published Sunday, October 2nd, 2011

Residents say bedbugs are taking over Chattanooga's Dogwood Manor

Joan Tate, left, and Dogwood Manor Resident Association President Roxann Larson talk about Dogwood Manor’s problems with bedbugs outside the housing complex. Tate has been living in the complex for a little more than a year.
Joan Tate, left, and Dogwood Manor Resident Association President Roxann Larson talk about Dogwood Manor’s problems with bedbugs outside the housing complex. Tate has been living in the complex for a little more than a year.
Photo by Jake Daniels.
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ABOUT BEDBUGS


Appearance: Bedbugs are about the size of an apple seed. The pests are reddish-brown, oval and flat.

Bites: Bedbug bites usually do not pose a serious medical threat. The best way to treat a bite is to avoid scratching the area and apply antiseptic creams or lotions and take an antihistamine.

Infestations: Bedbug infestations are commonly treated by insecticide spraying. If you suspect that you have an infestation, contact your landlord or professional pest control company that is experienced with treating bedbugs. The best way to prevent bedbugs is regular inspection for the signs of an infestation.

Sources: Mayo Clinic website, Centers for Disease Control and Prevention website

Bedbugs hit Joan Tate's Dogwood Manor apartment in March. Six months and three exterminations later, the bugs still are biting her, she says.

The latest extermination, conducted in September, killed some of the pests, but they're not all gone, Tate said. She fears it's only a matter of time before the bugs multiply and overtake her apartment again.

"It's driving me crazy," she said. As a result of the infestation, she said, she sees "a psychiatrist and a stomach specialist." She was so desperate to stop the bites, she sprayed Raid insecticide all over her body, she said.

"It got better in my room (after the September extermination) but the building is infested," she said, so the pests only move from a treated apartment to a nontreated one.

Dogwood Manor is managed by the Chattanooga Housing Authority.

CHA officials say the Dogwood building is not infested, although they acknowledge that seven residents have reported having bedbugs and their rooms have been treated. However, CHA officials said to protect the privacy of residents, they will not say how many times the seven apartments have been treated. Tate said her apartment was treated three times, including the latest time in September.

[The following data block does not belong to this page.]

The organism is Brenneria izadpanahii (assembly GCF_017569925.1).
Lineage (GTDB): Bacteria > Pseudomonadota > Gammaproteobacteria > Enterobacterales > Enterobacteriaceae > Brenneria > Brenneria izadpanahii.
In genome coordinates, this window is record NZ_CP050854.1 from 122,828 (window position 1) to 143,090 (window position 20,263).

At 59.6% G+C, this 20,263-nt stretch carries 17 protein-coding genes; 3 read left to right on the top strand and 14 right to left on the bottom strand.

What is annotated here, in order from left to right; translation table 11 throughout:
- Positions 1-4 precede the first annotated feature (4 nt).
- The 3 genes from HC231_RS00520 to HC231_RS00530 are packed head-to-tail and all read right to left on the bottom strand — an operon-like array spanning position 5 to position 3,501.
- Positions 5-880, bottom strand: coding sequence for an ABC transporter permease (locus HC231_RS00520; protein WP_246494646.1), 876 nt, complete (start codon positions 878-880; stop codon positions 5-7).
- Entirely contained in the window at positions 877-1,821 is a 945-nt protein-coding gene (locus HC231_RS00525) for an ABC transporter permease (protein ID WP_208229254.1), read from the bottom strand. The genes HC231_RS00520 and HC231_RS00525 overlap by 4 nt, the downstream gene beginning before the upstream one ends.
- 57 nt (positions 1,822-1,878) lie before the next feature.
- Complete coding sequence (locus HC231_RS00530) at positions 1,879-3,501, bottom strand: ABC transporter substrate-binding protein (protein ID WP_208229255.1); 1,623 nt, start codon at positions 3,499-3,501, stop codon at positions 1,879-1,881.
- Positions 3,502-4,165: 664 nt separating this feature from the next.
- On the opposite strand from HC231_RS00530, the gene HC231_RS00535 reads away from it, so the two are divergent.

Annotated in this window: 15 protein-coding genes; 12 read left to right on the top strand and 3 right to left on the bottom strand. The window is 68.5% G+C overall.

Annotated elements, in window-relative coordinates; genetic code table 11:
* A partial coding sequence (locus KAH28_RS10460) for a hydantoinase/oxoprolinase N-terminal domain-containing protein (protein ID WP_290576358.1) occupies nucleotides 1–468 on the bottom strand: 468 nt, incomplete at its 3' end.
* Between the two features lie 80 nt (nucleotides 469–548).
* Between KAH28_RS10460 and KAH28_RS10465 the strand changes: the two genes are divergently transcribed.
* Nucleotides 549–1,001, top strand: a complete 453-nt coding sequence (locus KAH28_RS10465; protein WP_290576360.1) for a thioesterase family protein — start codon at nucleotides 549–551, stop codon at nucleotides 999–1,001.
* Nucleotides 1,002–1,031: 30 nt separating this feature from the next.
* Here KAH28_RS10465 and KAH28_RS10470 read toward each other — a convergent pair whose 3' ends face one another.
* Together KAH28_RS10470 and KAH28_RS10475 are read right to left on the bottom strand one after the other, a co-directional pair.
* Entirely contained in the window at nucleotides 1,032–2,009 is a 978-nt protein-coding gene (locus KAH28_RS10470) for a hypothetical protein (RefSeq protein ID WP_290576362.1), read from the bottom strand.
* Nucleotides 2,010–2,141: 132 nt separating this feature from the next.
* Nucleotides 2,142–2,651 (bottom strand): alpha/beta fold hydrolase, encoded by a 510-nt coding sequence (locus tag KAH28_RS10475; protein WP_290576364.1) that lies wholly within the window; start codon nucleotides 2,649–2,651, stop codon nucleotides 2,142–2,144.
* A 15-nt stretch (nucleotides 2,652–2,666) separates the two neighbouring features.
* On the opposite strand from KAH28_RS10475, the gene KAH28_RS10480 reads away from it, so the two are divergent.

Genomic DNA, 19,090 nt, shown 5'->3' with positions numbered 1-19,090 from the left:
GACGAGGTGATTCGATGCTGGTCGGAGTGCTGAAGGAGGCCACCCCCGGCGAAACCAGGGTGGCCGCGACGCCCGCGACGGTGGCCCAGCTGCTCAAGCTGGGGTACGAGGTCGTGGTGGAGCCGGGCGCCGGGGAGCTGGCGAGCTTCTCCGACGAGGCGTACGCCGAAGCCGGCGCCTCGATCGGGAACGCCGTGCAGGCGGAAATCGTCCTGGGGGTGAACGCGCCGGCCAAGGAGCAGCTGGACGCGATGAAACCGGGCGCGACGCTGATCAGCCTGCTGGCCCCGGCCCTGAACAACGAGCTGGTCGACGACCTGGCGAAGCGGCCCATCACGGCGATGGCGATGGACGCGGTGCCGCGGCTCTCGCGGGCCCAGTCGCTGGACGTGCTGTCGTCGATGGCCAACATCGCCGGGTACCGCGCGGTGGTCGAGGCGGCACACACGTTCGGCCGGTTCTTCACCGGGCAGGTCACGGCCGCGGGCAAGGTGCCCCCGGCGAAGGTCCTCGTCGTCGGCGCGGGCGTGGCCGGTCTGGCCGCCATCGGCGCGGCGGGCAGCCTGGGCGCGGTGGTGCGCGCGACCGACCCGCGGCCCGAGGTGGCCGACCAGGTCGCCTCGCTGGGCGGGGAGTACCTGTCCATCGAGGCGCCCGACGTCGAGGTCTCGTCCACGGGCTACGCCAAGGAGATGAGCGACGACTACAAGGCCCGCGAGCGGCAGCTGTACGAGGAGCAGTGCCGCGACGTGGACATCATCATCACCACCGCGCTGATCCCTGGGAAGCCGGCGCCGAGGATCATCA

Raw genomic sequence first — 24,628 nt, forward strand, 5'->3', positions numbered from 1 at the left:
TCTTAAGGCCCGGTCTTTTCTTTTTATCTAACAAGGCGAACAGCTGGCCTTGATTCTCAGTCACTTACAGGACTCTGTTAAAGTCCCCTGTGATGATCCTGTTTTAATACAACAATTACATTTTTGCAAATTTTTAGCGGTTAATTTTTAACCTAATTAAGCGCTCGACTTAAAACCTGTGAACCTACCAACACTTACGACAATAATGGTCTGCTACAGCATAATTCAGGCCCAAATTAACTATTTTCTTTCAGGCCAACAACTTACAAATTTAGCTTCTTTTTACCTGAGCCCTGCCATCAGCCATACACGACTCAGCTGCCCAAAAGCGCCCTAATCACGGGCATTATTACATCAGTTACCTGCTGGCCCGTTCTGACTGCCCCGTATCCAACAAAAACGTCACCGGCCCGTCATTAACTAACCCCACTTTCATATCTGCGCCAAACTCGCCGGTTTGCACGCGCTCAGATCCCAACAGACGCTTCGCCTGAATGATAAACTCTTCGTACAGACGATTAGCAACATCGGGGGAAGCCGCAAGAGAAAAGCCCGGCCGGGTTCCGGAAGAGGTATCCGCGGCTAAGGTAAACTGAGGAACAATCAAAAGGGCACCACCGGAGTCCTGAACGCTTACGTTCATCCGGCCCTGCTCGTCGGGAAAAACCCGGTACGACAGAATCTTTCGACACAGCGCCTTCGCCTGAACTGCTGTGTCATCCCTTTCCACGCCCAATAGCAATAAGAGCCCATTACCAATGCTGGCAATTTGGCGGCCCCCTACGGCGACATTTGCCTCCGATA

The entire 136-unit apartment complex should have been treated, said Roxann Larson, resident council president at Dogwood Manor.

Housing officials also provided treatments for four residents at the Boynton Terrace complex who also reported having bedbugs.

More people at Dogwood have them, but they're ashamed to report them, Larson said. She taped bedbugs to a paper plate as proof of her complaint. She said she took one of the bugs out of her ear.

"It's very emotionally taxing because you're so afraid you're going to get bit and then you do," Larson said.

Housing officials said the agency recently requested and received proposals from several professional pest control companies to implement a pest control management plan specifically for bedbugs. The proposals are under evaluation by CHA staff, said Doug Wrinn, CHA's director of asset management. However, CHA officials said they could not say when a plan to prevent bedbugs would be implemented.

  • photo
    Staff Photo by John Rawlston — Dogwood Manor, a 136-unit apartment building owned by the city of Chattanooga and managed by the Chattanooga Housing Authority, is located on Gateway Avenue overlooking downtown Chattanooga.

Bedbugs were widespread in the country until World War II when the use of pesticides wiped them out, according to the website bedbugcentral.com. But pest extermination practices and products have changed over the decades and bedbugs have returned, hitting hotel rooms, apartment complexes and homes with a vengeance.

Resurgence of the bugs could be caused be an increase in travel, a lack of awareness about the bugs and changes in pesticides used to treat outbreaks, according to the U.S. Centers for Disease Control and Prevention website.